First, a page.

This commission, sadly, represents the worst kind of socialistic government patronage of art! Laning’s New Deal murals, pitched around 1937, were meant to advance the cause of expanding the horizons for government art support, a difficult task then as now, since government arts funding was widely attacked as a boondoggle. "If they could succeed in securing the main building on 5th Avenue and 42nd Street, the branches should fall into their hands without trouble," Laning remembers -- though the commencement of World War II ended this incursion, as it ended the government art projects in general.

As for Laning himself, he was selected for the NYPL task because he had proved his endurance doing the murals at Ellis Island. Like most artists of the period, he was "enthusiastically (if vaguely) socialist," and he attended the John Reed Club in New York as a young man -- though he found Marxism deaf to real artistic concerns. However, in recounting his artistic formation, Laning remembers a decisive moment being his discovery of Bolshevik thinker Nicolai Bukharin’s Dialectical Materialism, saying he "read it from beginning to end with mounting excitement" as "the greatest exposition of Baroque esthetics I could imagine." Kinda puts a different spin on the celebration of the Printed Word in his NYPL murals, and its weirdo Social Realist-Baroque vibe, doesn’t it?

And where did Laning learn his mural-making skills? Well, he was first exposed to the practice by. . . drum roll, please. . . Diego Rivera. He was introduced to Rivera by Ernestine Evans during the revolutionary Mexican artist’s 1933 visit to New York. Laning stood with Frida and the gang, watching Diego work on Man at the Crossroads, the very mural that Beck has resurrected to dissect. Laning accompanied Rivera when he was ejected from Rockefeller Center, and credits his mastery of mural-craft to being able to watch Rivera up close when the famous artist painted a series of smaller panels at the Trotskyite New Workers School on 14th Street. After this, Laning participated in an artist’s rally against the destruction of Man at the Crossroads, and helped lead a crusade to convince artists not to show at a Rockefeller Center exhibition following the censorship, which was largely successful. "All the talent is on our side," Evans told Laning.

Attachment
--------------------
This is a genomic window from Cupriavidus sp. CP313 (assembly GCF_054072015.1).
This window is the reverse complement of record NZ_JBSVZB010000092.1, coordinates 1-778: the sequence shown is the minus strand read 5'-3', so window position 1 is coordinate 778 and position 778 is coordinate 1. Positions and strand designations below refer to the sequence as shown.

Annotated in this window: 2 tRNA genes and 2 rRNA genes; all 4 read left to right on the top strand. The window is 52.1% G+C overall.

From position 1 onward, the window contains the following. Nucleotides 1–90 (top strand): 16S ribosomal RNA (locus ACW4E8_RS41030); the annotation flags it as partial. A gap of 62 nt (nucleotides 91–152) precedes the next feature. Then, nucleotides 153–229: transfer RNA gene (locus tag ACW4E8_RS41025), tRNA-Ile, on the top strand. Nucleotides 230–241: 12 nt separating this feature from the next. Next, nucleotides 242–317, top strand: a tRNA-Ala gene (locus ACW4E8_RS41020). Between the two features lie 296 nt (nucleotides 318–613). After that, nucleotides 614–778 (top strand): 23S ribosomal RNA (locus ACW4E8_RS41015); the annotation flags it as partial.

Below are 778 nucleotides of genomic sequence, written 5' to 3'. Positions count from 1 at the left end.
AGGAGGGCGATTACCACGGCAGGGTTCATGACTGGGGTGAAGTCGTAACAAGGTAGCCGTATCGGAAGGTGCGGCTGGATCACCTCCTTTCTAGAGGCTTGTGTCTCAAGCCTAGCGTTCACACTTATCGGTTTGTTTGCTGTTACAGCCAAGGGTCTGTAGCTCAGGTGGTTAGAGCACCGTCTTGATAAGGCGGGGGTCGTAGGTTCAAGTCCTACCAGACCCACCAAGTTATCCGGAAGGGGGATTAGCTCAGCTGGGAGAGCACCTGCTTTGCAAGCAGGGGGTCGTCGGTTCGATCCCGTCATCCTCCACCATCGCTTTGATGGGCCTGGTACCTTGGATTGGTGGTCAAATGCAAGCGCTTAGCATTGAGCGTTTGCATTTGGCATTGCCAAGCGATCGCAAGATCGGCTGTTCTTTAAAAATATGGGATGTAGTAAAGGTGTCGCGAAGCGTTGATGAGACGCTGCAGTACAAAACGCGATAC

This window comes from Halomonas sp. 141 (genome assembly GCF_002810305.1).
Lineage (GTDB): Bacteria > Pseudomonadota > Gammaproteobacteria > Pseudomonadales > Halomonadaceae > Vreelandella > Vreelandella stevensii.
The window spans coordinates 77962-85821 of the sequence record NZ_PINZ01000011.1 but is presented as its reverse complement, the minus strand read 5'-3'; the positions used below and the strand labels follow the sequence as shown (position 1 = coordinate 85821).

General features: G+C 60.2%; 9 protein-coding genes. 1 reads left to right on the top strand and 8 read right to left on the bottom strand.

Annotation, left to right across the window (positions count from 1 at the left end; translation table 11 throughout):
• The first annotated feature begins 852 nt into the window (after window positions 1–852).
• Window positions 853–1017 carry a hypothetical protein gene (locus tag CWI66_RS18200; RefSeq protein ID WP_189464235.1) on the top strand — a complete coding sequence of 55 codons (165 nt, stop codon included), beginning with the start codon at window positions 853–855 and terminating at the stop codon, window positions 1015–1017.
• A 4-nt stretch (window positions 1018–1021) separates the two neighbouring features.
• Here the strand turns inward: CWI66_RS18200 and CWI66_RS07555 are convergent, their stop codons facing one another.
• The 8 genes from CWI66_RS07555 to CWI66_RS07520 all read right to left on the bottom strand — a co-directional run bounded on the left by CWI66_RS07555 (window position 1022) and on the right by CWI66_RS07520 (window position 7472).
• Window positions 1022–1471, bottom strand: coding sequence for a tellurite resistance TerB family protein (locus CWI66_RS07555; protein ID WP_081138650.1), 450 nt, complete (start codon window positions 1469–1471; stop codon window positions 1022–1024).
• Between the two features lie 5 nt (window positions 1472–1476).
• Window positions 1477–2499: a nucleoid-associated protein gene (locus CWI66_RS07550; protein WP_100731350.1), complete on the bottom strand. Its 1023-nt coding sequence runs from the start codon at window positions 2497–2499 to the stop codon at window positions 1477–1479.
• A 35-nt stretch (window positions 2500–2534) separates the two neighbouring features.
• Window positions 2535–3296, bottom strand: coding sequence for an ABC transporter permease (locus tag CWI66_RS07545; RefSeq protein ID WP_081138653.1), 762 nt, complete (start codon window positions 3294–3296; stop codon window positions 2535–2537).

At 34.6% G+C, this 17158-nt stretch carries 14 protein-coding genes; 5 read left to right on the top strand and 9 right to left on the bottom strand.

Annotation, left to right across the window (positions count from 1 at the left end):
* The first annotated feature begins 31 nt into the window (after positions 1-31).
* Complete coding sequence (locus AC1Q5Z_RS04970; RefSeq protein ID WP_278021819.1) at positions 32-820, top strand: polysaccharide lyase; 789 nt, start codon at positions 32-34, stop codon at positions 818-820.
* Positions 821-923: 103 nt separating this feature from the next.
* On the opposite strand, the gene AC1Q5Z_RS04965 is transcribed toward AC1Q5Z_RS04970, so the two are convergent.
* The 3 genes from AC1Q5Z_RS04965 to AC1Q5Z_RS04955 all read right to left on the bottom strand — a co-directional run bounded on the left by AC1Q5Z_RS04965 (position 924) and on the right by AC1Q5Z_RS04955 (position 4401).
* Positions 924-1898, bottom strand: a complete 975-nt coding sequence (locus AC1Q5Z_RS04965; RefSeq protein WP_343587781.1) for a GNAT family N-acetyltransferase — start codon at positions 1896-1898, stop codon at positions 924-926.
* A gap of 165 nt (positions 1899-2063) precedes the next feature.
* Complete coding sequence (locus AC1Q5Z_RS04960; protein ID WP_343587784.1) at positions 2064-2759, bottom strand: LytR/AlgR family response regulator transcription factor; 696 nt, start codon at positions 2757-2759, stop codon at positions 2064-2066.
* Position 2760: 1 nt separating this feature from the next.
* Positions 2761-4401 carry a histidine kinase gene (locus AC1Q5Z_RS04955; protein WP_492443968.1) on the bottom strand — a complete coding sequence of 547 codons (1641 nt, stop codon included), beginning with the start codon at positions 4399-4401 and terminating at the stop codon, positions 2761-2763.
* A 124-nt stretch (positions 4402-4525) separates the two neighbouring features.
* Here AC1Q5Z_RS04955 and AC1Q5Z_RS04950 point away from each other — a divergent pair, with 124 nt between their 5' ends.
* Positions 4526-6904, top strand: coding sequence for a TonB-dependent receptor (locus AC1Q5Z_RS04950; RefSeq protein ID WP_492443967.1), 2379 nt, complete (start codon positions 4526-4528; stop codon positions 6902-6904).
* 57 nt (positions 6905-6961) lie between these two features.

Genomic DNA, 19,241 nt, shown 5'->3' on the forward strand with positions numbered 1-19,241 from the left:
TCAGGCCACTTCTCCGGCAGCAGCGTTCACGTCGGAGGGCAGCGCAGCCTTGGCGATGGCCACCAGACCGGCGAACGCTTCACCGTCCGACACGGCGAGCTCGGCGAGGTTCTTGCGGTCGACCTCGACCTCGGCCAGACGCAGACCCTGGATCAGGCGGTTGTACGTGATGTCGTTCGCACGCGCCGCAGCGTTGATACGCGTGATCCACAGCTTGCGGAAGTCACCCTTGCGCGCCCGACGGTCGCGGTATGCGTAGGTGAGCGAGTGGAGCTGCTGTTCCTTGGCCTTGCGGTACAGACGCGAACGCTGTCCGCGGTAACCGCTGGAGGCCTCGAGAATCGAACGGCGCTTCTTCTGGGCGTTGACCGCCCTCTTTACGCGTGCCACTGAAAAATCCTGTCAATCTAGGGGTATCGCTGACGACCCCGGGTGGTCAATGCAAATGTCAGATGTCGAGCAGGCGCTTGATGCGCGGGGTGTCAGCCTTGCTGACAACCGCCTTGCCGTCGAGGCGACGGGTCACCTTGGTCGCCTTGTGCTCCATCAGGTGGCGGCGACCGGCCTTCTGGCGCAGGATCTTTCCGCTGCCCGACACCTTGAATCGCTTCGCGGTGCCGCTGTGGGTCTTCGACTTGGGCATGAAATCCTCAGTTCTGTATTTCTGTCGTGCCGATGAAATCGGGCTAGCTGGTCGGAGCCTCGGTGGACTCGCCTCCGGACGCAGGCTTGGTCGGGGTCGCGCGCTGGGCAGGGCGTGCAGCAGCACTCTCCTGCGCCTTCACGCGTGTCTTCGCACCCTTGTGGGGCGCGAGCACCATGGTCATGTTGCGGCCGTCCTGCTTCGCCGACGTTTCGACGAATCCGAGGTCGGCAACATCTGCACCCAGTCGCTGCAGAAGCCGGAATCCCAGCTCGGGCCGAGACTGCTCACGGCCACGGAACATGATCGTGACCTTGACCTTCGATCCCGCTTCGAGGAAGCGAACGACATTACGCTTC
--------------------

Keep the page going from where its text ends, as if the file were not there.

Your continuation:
It’s all right there -- radical Commie sympathizes, in the heart of the City. The art world has in the past been a home for anti-war and worker's rights sentiment, "alternative lifestyles" and alternative thought, sometimes even of a "vaguely socialist" variety. It will have to defend that tradition if it wants to defend itself.

As Glenn Beck says, sometimes Communistic ideas are hiding "right in plain sight," where you would never think to look for them. And this giant piece of public sculpture is beamed to the world through media outlets every hour of every day as a symbol of America. But did you know that it was the work of a Frenchman? And have you actually read that poem on its base? Here are the final lines of "The New Colossus":

"Keep ancient lands, your storied pomp!" cries she
With silent lips. "Give me your tired, your poor,
Your huddled masses yearning to breathe free,
The wretched refuse of your teeming shore.
Send these, the homeless, tempest-tost to me,
I lift my lamp beside the golden door!"  

Whoa. Did someone let Trotsky sneak through to write that? "Keep your storied pomp?" That sounds like hostility to inherited wealth to me! The "masses?" Lifting a lamp for the "homeless" and "wretched refuse?" Wake up, people! These are dangerous, radical ideas, and you are right to be uneasy about them.

Don’t let anyone tell you otherwise.

BEN DAVIS is associate editor of Artnet Magazine. He can be reached at Send Email